I don’t usually watch the weather on TV. If I want to know what is headed my way, I check the weather app on my phone or I look up one of the local TV stations websites to see what is forecasted. But this past weekend, as I visited my parents at their house, we watched the beginning of the news to catch the weather report.
It is winter in South Dakota and so high temps and bright sunshine aren’t always in the forecast. Over Thanksgiving weekend, we had snow, rain, sleet, and the typical gusty wind on the prairie. Yet when the news announced the weather, they told us to brace for unpleasant weather. That ordinarily wouldn’t have seemed so striking, but for some reason, that word unpleasant struck a chord.
Already, before the weather has even hit, they are telling me how I ought to feel about it.
Anything near tears, I assumed, would come from the overwhelming joy of seeing a good friend get married. And while I was definitely happy, I was startled by the profound loneliness that pervaded my heart, even as I sat in a pew with beloved friends and was surrounded by many people I knew. Grateful that my friend was receiving that for which she had long prayed, I discovered a sorrow that I didn’t want to find at that time or in that place. The human heart frequently seems inconvenient, but I’ve found that leaning into that is more helpful than ignoring it.
Near the beginning of the liturgy, I heard the priest proclaim a single word in the midst of a longer prayer. He said “home” and I was immediately asking the Lord where my home was. Looking over the priest’s head, I saw the crucifix, arms stretched wide and side pierced, and within myself I heard Him say that my home was there. In His side, opened so that mercy could pour out, was my home, my refuge, the only place I belonged on either side of Heaven.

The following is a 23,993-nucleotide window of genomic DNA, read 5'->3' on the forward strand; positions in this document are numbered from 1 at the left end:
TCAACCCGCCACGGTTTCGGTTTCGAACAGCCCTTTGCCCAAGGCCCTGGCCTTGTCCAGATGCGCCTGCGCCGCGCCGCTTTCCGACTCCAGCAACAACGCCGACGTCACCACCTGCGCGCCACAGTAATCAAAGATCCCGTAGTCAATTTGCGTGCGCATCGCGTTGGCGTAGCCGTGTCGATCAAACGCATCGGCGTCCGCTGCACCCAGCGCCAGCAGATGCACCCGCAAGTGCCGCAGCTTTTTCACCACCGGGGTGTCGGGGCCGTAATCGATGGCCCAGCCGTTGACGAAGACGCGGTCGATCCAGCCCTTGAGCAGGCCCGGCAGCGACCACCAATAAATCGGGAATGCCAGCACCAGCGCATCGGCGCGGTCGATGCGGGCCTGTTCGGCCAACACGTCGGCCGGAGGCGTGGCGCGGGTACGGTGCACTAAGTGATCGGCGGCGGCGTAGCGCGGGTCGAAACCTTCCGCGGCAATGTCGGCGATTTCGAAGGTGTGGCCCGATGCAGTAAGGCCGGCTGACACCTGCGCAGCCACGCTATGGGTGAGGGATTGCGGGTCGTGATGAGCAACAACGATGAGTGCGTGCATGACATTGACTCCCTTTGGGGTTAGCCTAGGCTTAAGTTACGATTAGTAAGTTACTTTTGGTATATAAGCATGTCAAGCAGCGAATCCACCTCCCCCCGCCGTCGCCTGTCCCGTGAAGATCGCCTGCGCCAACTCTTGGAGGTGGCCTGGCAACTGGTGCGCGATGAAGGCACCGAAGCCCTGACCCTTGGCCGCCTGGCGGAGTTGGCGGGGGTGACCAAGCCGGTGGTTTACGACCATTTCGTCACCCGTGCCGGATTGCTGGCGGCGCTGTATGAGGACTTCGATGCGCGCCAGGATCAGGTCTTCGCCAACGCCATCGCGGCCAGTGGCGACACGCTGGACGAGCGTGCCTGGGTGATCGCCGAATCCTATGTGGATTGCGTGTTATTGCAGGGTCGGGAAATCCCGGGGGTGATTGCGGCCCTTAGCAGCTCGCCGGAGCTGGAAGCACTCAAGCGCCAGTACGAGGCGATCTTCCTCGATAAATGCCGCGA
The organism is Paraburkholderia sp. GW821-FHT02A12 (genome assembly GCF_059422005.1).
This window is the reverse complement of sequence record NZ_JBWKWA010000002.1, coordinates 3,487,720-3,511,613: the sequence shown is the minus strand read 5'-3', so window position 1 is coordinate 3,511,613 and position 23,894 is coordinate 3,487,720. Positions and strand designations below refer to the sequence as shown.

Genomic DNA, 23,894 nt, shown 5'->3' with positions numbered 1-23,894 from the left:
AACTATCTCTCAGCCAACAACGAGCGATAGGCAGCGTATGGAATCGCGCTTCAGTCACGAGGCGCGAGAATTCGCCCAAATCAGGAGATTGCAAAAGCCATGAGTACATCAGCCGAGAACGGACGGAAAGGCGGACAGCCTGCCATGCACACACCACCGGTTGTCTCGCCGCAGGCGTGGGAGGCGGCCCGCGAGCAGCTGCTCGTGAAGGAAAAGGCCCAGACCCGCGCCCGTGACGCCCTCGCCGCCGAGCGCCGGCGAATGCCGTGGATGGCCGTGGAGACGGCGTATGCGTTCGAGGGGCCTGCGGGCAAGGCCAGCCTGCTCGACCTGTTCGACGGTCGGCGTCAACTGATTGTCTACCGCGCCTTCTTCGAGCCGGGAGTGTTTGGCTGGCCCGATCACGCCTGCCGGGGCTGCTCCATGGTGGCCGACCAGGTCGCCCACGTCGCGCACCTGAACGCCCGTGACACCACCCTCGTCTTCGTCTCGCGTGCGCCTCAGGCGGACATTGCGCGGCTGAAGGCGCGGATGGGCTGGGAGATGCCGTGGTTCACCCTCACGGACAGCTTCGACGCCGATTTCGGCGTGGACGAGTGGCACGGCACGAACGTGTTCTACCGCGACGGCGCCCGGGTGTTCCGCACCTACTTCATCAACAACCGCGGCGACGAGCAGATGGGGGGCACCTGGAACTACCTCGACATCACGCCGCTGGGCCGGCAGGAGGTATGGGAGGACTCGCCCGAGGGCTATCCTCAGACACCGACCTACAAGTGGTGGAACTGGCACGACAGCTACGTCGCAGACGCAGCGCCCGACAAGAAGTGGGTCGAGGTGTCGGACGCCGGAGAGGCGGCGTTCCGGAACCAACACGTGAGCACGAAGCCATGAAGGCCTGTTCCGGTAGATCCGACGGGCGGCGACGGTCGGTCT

As my blog slowly moves from being thoroughly unread to something that people I know and don’t know read, I find myself hesitant to ever speak of being single. Some of my former students occasionally look at my blog as do co-workers, and it feels odd to share this particularly deep desire, even if it seems obvious or assumed or commonplace. Yet it also feels odd to share so many other parts of my heart and then withhold speaking of the vocation I feel called to, simply because God hasn’t fully answered that prayer.
I’m a melancholic and as such I am accustomed to longing. One of the most enduring longings has been for marriage and a family. It isn’t my only desire, but it is the one that seems the most fervent. This newly married friend is one I often spoke of this longing with, as we questioned when it would be fulfilled and wondered how it would happen. So I understand to a degree why this wedding also filled my heart with a bit of sadness. It was because my compatriot had what she longed for and I was still waiting, still hoping, still wondering when and if it would happen.